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Top Story Compliance Related

07/02/2020

Regulators joint statement on managing LIBOR transition

The members of the Federal Financial Institutions Examination Council (FFIEC) issued a statement yesterday highlighting the risks that will result from the transition away from LIBOR, and encouraged supervised institutions to continue their efforts to transition to alternative reference rates in order to mitigate financial, legal, operational, and consumer protection risks. The financial services industry uses LIBOR as a reference rate for many financial products and instruments that include loans, investments, and deposits to a range of customers, as well as borrowings and derivatives. While some smaller and less complex institutions may have limited exposure to LIBOR- denominated instruments, the transition to alternative reference rates will affect almost every institution.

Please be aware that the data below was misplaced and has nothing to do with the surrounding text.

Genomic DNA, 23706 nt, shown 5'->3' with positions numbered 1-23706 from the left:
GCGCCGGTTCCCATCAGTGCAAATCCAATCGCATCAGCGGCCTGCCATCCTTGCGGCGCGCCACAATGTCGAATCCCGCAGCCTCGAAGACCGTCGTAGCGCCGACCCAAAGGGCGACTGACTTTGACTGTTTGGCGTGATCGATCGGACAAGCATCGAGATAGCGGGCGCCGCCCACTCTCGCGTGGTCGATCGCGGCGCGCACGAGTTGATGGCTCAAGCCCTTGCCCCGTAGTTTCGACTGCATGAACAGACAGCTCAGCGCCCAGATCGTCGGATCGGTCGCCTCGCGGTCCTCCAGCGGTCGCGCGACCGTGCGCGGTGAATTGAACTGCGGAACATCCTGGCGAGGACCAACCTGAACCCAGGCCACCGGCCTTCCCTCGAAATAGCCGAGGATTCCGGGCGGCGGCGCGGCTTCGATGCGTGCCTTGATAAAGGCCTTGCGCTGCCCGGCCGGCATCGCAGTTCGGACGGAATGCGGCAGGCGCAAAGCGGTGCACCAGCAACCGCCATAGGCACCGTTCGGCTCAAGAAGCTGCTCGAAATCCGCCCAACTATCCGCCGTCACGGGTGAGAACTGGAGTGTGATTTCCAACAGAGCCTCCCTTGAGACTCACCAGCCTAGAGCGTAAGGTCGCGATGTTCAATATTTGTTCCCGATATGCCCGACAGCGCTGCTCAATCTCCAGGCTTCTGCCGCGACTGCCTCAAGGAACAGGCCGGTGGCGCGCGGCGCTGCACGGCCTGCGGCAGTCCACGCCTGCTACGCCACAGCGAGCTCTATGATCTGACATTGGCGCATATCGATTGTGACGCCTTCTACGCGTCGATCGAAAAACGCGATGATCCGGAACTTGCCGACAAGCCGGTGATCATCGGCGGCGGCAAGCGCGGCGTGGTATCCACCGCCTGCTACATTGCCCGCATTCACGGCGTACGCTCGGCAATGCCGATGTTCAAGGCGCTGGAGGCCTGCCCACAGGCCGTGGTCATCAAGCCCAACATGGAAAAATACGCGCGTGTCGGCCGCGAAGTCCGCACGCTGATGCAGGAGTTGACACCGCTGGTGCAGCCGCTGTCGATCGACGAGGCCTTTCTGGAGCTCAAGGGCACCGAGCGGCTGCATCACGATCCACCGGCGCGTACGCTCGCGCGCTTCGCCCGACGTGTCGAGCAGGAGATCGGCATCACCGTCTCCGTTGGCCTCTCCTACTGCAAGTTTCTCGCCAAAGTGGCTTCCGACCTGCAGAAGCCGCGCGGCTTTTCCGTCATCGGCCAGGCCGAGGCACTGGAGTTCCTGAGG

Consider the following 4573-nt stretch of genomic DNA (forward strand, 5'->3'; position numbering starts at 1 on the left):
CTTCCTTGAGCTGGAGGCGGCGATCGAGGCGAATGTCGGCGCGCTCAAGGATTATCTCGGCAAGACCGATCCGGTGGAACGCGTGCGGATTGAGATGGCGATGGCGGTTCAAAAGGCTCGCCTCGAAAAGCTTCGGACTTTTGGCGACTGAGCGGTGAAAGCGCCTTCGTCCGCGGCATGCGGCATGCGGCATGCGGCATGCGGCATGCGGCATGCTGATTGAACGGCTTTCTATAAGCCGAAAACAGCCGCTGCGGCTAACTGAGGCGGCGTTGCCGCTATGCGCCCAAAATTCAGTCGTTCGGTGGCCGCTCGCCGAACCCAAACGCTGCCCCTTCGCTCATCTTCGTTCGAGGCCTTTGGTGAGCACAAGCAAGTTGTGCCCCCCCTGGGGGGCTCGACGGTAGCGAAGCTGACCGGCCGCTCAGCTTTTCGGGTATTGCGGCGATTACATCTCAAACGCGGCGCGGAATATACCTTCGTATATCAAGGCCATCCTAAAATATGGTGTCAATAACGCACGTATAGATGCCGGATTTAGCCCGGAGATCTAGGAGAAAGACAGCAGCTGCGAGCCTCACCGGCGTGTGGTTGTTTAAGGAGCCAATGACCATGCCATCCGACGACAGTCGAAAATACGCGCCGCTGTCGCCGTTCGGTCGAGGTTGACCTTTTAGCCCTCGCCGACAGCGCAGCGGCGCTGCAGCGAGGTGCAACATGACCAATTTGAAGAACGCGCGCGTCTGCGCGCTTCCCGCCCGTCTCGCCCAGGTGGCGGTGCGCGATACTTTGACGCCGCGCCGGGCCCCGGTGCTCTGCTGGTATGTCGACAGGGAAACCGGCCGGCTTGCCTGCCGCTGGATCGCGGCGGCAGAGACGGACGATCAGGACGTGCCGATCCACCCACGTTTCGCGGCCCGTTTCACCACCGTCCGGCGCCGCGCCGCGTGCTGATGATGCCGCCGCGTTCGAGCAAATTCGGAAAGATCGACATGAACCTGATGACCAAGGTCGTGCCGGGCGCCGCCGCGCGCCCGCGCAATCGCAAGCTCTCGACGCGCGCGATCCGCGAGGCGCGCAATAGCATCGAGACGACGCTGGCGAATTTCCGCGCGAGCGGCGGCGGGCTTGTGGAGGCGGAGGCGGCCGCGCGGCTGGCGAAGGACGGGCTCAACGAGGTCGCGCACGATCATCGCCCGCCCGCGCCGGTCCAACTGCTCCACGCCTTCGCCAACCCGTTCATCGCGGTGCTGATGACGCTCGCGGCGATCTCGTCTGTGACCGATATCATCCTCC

The statement also highlights:

  • the legal and consumer compliance risks associated with inadequate fallback language, when the contractual language does not contemplate LIBOR’s permanent discontinuance;
  • the need for each financial institution to have risk management processes to identify and mitigate LIBOR transition risks that reflect the size and complexity of their exposure and third-party servicer arrangements; and
  • areas where supervisory staff will focus their reviews of LIBOR transition planning and risk mitigation efforts.

07/02/2020

Info for next large firm resolution plans released